January can be tough for a lot of reasons. Daylight hours are short and the weather is often gray. The excitement of Christmas and the new year are over and settling back into daily responsibilities can be daunting.
I wanted to share a suggestion for battling the Winter Blahs: running with podcasts.
Body and Mind
Running (or another form of exercise) is known to be a good way to boost moods and to reduce anxiety. I’m recommending running because of its availability. There’s no gym or equipment required and as a solo activity, it’s always available on your schedule.
Podcasts have been around a long time now and are enjoying a kind of renaissance lately. I’m new to the podcast party but have been making up for lost time, listening in to all kinds of shows whenever I find the chance to listen. Podcasts really work for mood when paired with running.
Running provides an extended amount of time to listen to a show or shows without mental distractions and while your brain is enjoying those exercise endorphins. Choose a podcast that’s inspiring or challenging and double down on the positivity. An engaging podcast can distract from the pain and monotony of a long run too. The two activities really are complementary.
Favorite podcasts to run to
TED Talks – Everyone loves these talks and for good reason. They’re smart, inspirational and uplifting. Most presentations translate well into the audio-only format and range from 15 minutes to 45 minutes.
Interviews and Biographies – By surrounding yourself with great minds you gain a new perspective for what’s possible.
History – Podcasts are a great format for learning important lessons from history without cracking open a thick textbook. These shows offer a peak into history’s best stories and characters in an entertaining way.
Spiritual Development – Sermons and interviews work nicely for a 30-60 minute run. Especially when you’re running outside, this can be a great time to connect with the Lord and to gain an eternal perspective on the stresses of the day.
Business Skills and Case Studies – See what you can learn by listening to show regularly and hearing what other professionals have achieved.
Some podcasts are quite long or take several episodes to tell a story. You can use that to your advantage by linking podcast listening with your runs. If you only allow yourself to listen to a certain show while you’re running you’ll have another reason to get out and run.
Download episodes on wifi before you leave instead of streaming to save on data and to avoid interruptions when you’re outside of good cell coverage.
Because I wear several hats at work, I tend to be kind of a jack of all trades but a master of none. That’s okay for most applications but I’m resolving to go deeper in a few areas.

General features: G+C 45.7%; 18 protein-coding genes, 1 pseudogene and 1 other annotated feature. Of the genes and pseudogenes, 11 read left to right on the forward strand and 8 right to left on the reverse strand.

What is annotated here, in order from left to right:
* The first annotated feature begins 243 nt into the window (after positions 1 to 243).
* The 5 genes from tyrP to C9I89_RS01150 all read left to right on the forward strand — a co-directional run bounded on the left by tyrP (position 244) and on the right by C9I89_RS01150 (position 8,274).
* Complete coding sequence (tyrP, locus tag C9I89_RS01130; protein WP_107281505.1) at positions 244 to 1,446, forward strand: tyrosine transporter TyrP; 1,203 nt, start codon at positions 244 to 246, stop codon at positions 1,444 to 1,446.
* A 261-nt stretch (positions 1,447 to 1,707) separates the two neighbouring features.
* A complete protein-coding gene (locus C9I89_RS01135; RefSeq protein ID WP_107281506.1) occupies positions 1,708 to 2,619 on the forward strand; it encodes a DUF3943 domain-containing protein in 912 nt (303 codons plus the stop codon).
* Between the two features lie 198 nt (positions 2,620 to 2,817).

I recently took the Strengths Finder test to better understand my own style and how I interact with others at work. One of my top themes as identified by the test is a desire to learn and continuously improve. That rings true to me because I do like to take on new challenges and stretch my thinking. (I love trivia too, Jeopardy rocks!)
I find that when I’m learning a new skill, there is a progression of understanding: 1. There is no understanding but there is an interest in the results 2. Borrowing knowledge from others, I can mimic tactics to get some of the results 3. Because of thorough understanding of the dynamics, I can create original ways of driving the best results
I usually end up somewhere between 2 and 3 before moving on to the next skill. This tendency to skip around to new topics leaves me with a fairly wide breadth of basic knowledge within the Marketing discipline but few areas of true expertise.
Because remarkable results are usually only achieved with original tactics, I’m required to partner with an expert to get the results that I want or I fall short of being great. I’m all for outsourcing, letting the pros do their work. But for personal reasons, I also want to contribute. I want to become an expert that people go to when they recognize a need for a special skill.
Over the next few weeks, I’ll be working to identify one or two or three skills that I can commit to and really dig into this year. So far, I’m thinking writing for persuasion and HTML…
When considering options for continuing development, the resources available are plentiful. I’ve taken classes, attended conferences, read books and considered grad school. But the best value that I’ve seen for staying sharp is RSS. Using Google Reader, I can stay on top of the latest trends in the markets that I’m working in, monitor the reputation of my company, get inspired by some of the most outstanding voices in Marketing and find out about the latest tools and resources. RSS isn’t hard to use at all and yet I find myself being one of the only ones at my company using it. That’s a shame. A lot of time and money is spent on learning through conventional channels despite the ease and cost savings available on the web. This isn’t one of those niche technologies that will benefit a small group of technophiles for a short time. RSS is really valuable and not using it is a major detriment to any company with a marketing function. Google has made it about as easy to use as I can imagine it to be. What more will it take for RSS to go mainstream? It may be that it is simply priced too low. If it’s free, the feeling goes, it must not be that valuable or powerful. If that line of thinking is right, this is an exception to the rule.